Yoga in the Park

Fine-tun­ing at Kore­shan, health in iso­la­tion, farm­ers mar­ket after­ward

Cape Coral Living - - Publisher's Letter - BY JA­COB OGLES Ja­cob Ogles is a pro­fes­sional jour­nal­ist liv­ing in South­west Florida.

The whis­tle of wind brushes through the leaves at Kore­shan State Historic Site. Sooth­ing East­ern mu­sic plays as the yoga in­struc­tor, Geva Salerno, en­cour­ages her stu­dents to stretch their arms to­ward the sky and to fo­cus on the beau­ti­ful trees tow­er­ing above them. This idyl­lic scene can be found any Sun­day morn­ing in this park just off U.S. High­way 41 in Es­tero, where Salerno helps stu­dents de­velop flex­i­bil­ity and dis­cover tran­quil­ity. Salerno specif­i­cally teaches Sam­poorna yoga dur­ing these God­dess yoga classes, fo­cus­ing on full func­tion­al­ity of the mind and senses. And for ca­sual par­tic­i­pants at­tend­ing ses­sions, it’s a tech­nique in which Salerno can ap­ply sub­tle changes. But the in­struc­tor says the most im­por­tant el­e­ment of the God­dess class may not be the style of yoga but the at­mos­phere of the park. “It’s an ab­so­lutely beau­ti­ful en­vi­ron­ment to do yoga,” she says, “con­ducive to re­lax­ation.” Tran­quil­ity at Kore­shan, site of the for­mer Kore­shan Unity com­mu­nal group that deeded the prop­erty to the state in 1961 and was listed with the U.S. Na­tional Reg­is­ter of Historic Places in 1976, is what at­tracted Jen­nifer Thomp­son, owner of Adim­mix, an Es­tero advertising agency. “I’m cooped up in an of­fice all the time,” Thomp­son says. “I feel like I need to be out­side at least once a week. It’s why I moved here from Michi­gan, but now I’m never out­side,” adding that by at­tend­ing the class, she strength­ens her phys­i­cal and men­tal well-be­ing. Salerno first di­rects stu­dents through low-in­ten­sity stretch­ing ex­er­cises, then grad­u­ally mov­ing through a se­ries of poses. She en­cour­ages stu­dents dur­ing the war­rior pose, for in­stance, to imag­ine a sword point­ing to­ward the sky. She sug­gests that if stu­dents have trou­ble mov­ing from a co­bra pose to a down­ward dog, that they may lift their body up as high as feels com­fort­able. As stu­dents close their eyes and flex leg mus­cles, she en­cour­ages them to fo­cus their en­tire mind on the stretch in their ap­pendage, med­i­tat­ing on ev­ery phys­i­cal sen­sa­tion. Sam­poorna yoga is a blend­ing of sev­eral styles and is cred­ited with its found­ing by Shri Yogi Hari, say­ing that health, peace and joy are within us and need only be un­cov­ered. The prac­tice came to the States in the 1970s.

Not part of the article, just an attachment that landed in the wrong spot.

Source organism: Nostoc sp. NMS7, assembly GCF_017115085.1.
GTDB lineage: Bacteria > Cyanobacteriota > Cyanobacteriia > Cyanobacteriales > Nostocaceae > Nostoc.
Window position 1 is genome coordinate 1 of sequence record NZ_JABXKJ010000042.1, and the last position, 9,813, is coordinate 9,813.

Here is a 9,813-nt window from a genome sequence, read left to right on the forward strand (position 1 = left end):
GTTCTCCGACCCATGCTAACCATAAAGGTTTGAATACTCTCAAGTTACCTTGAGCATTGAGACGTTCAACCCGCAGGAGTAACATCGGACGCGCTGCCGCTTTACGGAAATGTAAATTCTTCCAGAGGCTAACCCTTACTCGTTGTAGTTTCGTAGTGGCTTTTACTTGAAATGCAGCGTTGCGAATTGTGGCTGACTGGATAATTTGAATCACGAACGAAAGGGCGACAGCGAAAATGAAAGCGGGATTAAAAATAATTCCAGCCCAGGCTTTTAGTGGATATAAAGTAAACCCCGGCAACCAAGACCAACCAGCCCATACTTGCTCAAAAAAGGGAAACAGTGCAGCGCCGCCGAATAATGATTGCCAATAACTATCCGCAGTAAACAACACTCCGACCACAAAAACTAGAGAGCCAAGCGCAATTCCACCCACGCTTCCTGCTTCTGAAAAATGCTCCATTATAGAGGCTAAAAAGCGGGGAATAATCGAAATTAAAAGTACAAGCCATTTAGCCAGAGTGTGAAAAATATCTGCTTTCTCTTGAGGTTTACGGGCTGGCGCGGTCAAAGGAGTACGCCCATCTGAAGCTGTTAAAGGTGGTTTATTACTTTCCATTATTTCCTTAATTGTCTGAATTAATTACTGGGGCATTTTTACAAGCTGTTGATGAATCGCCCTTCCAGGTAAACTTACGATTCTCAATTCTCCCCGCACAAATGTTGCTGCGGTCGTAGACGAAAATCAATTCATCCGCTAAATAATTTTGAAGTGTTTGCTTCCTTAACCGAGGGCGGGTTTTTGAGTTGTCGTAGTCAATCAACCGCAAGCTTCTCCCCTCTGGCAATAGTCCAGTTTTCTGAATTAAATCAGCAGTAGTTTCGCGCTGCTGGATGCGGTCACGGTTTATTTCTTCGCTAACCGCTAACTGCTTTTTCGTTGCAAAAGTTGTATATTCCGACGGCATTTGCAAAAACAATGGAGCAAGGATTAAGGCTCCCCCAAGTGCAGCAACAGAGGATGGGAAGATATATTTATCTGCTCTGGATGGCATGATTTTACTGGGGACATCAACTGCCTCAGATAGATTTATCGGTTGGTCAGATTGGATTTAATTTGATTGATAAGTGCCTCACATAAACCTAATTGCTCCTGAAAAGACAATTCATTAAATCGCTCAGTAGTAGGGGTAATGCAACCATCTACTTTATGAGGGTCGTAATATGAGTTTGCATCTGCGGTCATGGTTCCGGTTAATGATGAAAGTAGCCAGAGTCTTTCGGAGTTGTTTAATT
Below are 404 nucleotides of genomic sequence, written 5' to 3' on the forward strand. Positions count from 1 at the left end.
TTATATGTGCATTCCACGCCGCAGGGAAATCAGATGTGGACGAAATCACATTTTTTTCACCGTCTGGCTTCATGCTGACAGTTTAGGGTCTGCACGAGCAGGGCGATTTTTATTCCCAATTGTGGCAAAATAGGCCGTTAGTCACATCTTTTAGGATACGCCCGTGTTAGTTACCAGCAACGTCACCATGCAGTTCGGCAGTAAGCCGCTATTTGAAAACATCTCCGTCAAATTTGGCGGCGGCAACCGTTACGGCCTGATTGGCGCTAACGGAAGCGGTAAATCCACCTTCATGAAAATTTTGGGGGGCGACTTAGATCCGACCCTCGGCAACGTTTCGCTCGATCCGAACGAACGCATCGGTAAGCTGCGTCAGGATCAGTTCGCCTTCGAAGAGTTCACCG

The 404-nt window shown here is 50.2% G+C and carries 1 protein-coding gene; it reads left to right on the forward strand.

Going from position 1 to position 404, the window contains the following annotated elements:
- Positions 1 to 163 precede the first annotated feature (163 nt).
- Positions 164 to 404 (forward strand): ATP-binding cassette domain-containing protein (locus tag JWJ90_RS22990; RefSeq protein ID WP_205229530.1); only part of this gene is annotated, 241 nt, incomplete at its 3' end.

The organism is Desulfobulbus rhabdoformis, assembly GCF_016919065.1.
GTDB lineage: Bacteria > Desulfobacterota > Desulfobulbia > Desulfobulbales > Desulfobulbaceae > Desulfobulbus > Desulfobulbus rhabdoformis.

Kore­shan’s soft pine nee­dles, the im­mense shade and the iso­la­tion make per­fect sense and put the nat­u­ral en­vi­ron­ment to its best use. “Es­pe­cially with the river nearby and the pines over­head, the yoga Geva brings to the park fits per­fectly,” says Brit­tany Petit, park ser­vices spe­cial­ist at Kore­shan. “It’s calm, en­er­giz­ing and in­vig­o­rat­ing all at the same time.” For the park, yoga also draws crowds on Sun­days, many of which may visit the farm­ers mar­ket or tour the historic site as well, Petit says. Kore­shans formed their “New Jerusalem” in 1894, peaked at some 250 res­i­dents who built liv­ing and work­ing quar­ters. Most struc­tures re­main. Founder of the sect, Cyrus Teed, died in 1908. Salerno, co-founder of Cre­ative Con­nec­tion, charges $10 for yoga ses­sions, and the price cov­ers park ad­mis­sion. The cer­ti­fied in­struc­tor also teaches classes at some coun­try clubs in the Bonita-Es­tero area and at Stu­dio 1084 in Naples. Cre­ative Con­nec­tion fo­cuses on cre­ative arts ther­apy and well­ness pro­grams, and the com­pany also or­ga­nizes classes in tai chi and fa­cil­i­tates drum­ming, as well as a va­ri­ety of other cre­atively fo­cused ac­tiv­i­ties such as col­lage work­shops and heal­ing sound cir­cles. Tra­di­tional yoga fits in with that se­lec­tion of of­fer­ings, she says, and helps en­hance the lives of peo­ple in this area. She notes that hold­ing some classes in out­door set­tings in­tro­duces them to a train­ing en­vi­ron­ment dif­fer­ent than any air-con­di­tioned set­ting. “Na­ture,” she notes, “has its own vi­bra­tion.”

“It’s calm, en­er­giz­ing and in­vig­o­rat­ing all at the same time.” —Brit­tany Petit, Kore­shan park ser­vices spe­cial­ist

Kore­shan's tran­quil­ity is ideal for yoga, al­low­ing prac­ti­tion­ers such as Geva Salerno (be­low left) the peace of iso­la­tion to fo­cus on the func­tion­al­ity of the mind and senses.

Kore­shan Unity be­lieved the uni­verse was con­tained within earth's core. Set­tle­ment build­ings at the Es­tero site re­main in­tact.

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